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Poor Brooklyn Jail with Retail Can't Catch a Break

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Yesterday, we reported that a judge had imposed a temporary restraining order on the reopening and expansion of the the Brooklyn House of Detention, that valuable piece of real estate at Atlantic Avenue and Smith Street also known as the Jail with Retail because expansion plans call for stores at street level. Today brings more detail about our favorite troubled House of Detention. It turns out that while there is, indeed, a restraining order on using the jail until December 18, that all parties have agreed to sit down and have a discussion about why the city might want to spend $430 million on the thing in the middle of a budget meltdown. "I've got to believe in this environment where we're cutting back on schools, parks and infrastructure, [city officials] are taking a second hard look at this project," City Councilman David Yassky, who was one of the people that filed the lawsuit, told the Daily News. "The Department of Corrections has decided to pause, put the spending for this project on hold and sit down and talk with the community. That's a terrific first step." The city's move of 31 prisoners into the jail to fix it up to accept more prisoners sparked the suit. Residents and community groups says the city is trying to pull a fast one by claiming the jail (which was shut in 2003) never really closed so that it can avoid a contentious environmental review and vote. There's also an online petition urging the jail be torn down and the land used for affordable housing and a middle school.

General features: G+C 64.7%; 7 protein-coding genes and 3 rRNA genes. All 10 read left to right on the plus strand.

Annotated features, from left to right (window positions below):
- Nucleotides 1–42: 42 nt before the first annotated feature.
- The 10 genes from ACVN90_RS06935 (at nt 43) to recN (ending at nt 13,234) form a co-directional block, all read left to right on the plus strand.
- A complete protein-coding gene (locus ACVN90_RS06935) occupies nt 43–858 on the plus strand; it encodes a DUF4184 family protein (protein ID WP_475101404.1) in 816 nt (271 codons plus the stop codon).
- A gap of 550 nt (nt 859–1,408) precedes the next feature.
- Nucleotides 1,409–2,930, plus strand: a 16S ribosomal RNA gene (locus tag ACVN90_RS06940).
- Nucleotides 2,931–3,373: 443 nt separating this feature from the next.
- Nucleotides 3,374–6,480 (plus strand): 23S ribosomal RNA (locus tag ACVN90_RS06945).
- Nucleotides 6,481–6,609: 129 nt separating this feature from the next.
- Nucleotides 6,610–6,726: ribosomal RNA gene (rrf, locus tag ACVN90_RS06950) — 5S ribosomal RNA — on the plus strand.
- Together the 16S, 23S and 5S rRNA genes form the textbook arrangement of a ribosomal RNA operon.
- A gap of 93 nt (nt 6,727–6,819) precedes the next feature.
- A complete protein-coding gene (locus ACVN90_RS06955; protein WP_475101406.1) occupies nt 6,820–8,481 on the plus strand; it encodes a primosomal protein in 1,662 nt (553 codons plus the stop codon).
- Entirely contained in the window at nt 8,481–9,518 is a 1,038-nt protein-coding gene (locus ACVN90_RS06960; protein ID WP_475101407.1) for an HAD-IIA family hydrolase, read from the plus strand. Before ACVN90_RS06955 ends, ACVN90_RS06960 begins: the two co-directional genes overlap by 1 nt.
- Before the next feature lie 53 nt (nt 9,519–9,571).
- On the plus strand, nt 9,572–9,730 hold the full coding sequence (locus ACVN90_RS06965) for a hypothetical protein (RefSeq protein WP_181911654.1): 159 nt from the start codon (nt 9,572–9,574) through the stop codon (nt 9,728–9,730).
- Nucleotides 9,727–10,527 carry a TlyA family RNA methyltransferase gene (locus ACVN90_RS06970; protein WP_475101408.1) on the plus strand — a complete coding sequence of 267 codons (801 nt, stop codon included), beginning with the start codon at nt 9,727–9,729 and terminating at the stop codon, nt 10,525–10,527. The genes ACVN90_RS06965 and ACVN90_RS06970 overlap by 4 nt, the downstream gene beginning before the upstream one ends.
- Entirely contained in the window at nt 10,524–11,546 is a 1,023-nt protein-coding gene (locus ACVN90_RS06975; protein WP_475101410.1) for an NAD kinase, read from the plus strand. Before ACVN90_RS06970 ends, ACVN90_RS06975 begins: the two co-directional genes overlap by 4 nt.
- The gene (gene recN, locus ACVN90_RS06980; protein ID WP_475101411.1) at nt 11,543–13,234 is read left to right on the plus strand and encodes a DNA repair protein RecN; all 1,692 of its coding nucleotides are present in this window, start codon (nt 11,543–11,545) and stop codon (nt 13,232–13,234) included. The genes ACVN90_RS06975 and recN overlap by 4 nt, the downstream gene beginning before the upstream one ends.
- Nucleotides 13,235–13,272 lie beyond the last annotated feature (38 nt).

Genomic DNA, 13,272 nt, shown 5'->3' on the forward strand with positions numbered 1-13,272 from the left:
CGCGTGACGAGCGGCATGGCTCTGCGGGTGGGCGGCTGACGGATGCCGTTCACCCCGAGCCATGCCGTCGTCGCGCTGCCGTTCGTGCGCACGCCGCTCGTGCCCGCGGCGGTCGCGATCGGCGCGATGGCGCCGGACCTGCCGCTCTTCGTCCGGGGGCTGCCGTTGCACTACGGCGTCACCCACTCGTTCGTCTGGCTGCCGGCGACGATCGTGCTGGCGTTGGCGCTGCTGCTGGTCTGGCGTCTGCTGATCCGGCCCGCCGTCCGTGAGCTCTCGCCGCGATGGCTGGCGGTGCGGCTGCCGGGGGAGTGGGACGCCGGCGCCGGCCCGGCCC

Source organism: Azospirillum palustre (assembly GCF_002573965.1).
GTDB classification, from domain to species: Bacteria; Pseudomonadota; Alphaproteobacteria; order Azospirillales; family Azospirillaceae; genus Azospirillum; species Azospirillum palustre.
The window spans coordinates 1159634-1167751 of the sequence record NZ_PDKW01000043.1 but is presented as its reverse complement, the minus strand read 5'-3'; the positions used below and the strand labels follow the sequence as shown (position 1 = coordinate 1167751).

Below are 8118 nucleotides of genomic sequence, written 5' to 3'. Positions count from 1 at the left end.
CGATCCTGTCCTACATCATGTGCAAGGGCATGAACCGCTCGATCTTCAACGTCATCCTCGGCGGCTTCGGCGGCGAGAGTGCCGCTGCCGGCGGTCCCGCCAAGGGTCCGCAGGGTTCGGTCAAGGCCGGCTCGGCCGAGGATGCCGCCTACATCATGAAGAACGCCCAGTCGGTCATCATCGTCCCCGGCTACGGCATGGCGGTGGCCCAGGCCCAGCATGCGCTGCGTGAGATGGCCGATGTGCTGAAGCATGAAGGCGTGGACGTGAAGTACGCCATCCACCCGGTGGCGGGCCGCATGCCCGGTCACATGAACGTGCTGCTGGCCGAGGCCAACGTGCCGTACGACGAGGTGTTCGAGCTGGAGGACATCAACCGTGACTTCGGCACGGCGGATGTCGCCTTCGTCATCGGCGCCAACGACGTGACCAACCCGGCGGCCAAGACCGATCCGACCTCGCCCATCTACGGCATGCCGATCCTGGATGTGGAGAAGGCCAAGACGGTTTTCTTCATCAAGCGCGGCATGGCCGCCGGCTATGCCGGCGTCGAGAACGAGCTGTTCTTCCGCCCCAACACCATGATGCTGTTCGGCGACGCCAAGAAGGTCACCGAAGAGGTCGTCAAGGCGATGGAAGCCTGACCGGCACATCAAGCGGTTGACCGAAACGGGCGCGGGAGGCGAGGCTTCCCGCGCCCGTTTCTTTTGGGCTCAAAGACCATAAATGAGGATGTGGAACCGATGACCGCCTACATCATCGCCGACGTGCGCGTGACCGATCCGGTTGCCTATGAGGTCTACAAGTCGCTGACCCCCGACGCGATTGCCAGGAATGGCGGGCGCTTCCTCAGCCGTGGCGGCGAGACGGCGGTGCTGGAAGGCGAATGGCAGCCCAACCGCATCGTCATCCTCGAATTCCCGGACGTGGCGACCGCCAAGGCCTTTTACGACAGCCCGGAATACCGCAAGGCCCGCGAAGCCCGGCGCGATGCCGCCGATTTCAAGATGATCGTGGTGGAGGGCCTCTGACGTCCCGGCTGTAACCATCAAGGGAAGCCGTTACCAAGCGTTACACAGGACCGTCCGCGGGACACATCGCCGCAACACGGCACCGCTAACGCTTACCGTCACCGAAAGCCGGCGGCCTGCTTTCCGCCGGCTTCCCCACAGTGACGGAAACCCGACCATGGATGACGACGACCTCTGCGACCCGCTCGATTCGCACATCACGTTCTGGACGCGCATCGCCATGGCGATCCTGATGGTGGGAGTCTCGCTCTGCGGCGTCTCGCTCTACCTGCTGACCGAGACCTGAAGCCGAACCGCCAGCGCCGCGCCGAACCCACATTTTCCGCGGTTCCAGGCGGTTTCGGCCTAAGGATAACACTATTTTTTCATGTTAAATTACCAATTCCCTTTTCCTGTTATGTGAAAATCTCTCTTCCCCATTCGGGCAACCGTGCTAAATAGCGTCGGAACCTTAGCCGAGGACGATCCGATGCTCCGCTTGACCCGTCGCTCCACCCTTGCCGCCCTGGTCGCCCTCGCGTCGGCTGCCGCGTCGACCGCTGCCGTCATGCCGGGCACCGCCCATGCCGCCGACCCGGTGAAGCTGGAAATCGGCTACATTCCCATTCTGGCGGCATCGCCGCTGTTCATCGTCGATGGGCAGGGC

· Plan to expand Brooklyn House of Detention halted due to budget crisis [NYDN]
· Jail with Retail Coverage [Curbed]